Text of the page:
My first attempt at a scheduled call was with RBC… who completely ghosted me at the appointed time. That was set up in the first place because the regular phone staff couldn’t answer an estate question after the first hour-on-hold wait. I gave up on trying to resolve it remotely at all, and sat on the issue for a few months until I could deal with it in-branch.

When I went to set up a new youth account for Blueberry, TD wouldn’t let me do it self-serve online — it required an appointment. Fortunately they offered the option of a phone appointment so I could avoid an unnecessary trip out of the house (and the accompanying covid exposure). Which was my second experience with a scheduled call. They did call on time… only to tell me they couldn’t open a youth account over the phone and I had to go into the branch. Someone should tell the web team so the website scheduling the calls doesn’t waste everyone’s time — I got to the schedule a call in the first place from choosing to open a youth account within the website. And while some banking services are essential, I wasn’t going to worry that much about setting up an account for Blueberry that I’d go out to do it during a stay-at-home order.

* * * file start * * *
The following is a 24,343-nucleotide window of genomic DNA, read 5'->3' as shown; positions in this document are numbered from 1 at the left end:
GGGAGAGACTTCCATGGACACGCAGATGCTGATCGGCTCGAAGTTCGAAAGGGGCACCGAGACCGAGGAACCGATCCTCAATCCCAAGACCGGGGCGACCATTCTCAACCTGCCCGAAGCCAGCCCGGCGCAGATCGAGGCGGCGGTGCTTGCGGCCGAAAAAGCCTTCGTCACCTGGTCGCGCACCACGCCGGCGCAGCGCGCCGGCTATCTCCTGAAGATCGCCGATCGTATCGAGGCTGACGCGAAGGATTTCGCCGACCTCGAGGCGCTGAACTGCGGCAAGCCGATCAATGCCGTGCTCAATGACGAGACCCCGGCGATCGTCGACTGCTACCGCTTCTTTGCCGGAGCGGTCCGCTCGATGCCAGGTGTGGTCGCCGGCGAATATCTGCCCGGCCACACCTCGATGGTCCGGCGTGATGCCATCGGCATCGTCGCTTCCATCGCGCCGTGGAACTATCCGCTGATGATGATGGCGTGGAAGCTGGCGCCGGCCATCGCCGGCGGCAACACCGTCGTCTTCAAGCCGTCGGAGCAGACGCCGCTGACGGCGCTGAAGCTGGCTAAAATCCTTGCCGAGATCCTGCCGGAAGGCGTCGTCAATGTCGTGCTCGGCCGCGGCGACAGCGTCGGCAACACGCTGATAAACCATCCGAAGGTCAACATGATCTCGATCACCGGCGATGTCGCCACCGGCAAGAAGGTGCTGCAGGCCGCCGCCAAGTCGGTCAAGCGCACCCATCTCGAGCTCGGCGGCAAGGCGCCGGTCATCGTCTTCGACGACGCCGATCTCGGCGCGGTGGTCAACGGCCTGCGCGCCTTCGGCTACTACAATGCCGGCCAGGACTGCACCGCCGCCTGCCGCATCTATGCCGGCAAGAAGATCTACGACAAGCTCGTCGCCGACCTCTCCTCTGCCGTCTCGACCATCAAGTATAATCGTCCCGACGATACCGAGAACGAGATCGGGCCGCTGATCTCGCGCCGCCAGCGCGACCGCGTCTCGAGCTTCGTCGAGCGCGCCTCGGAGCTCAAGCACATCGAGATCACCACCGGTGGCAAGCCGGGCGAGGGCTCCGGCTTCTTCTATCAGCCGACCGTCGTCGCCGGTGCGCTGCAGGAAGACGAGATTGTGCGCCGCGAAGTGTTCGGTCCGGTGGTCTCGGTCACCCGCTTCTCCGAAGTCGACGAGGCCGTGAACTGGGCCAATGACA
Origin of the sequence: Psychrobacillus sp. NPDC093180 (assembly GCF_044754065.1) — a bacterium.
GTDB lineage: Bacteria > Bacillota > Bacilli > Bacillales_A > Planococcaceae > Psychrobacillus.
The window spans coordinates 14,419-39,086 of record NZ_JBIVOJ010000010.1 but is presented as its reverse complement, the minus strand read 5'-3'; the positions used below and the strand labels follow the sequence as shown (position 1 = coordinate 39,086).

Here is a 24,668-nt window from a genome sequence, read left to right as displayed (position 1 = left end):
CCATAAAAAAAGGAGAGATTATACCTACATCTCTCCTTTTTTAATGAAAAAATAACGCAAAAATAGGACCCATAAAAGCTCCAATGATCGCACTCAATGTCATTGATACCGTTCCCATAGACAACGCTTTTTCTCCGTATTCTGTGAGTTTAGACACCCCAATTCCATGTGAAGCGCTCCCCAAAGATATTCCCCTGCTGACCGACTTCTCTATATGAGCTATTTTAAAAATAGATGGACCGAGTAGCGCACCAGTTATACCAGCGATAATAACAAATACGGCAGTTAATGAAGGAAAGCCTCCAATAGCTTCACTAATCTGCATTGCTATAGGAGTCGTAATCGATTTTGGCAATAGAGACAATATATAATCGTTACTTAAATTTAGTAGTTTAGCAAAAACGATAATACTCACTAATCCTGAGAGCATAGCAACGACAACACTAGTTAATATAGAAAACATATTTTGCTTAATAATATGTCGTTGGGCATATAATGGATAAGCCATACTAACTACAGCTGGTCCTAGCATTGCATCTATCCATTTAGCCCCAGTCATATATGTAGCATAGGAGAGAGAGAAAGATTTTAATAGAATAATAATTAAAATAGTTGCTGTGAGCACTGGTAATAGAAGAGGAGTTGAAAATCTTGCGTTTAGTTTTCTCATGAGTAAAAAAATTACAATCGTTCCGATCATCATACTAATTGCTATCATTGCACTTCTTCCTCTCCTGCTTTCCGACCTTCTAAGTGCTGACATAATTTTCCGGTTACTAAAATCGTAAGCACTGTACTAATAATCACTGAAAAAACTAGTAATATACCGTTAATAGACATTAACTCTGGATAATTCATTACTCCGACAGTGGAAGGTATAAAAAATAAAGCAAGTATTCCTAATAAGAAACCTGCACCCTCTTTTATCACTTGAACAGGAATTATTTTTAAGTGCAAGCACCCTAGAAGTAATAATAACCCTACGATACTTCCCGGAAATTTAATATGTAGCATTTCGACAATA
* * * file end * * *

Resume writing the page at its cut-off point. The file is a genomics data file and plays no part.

Anyway, Blueberry now has her very first bank account at Tangerine, which we were able to set up completely online — I didn’t even need to call! How is this still so hard for the big banks?

Does Fraud Create Alpha?

January 4th, 2021 by Potato

[Editor’s note: I’ve been sitting on this draft for a few months. Other than compiling some ideas from others and ranting a bit, the post as it is isn’t all that original. I thought the really clever bit would be to add some actual research and back-testing on fads and frauds to semi-seriously answer the question, but that turned out to be too much work and I now realize I’m never going to do that much research and stats even if there’s a chance that it’s more than just a lark. Anyway, I figured you may as well get to read it instead of killing it off. This one certainly isn’t investment advice, and I’m not alleging any companies or people are frauds here — I’m linking to the allegations and cases where I can, innocent until proven guilty, etc. etc.]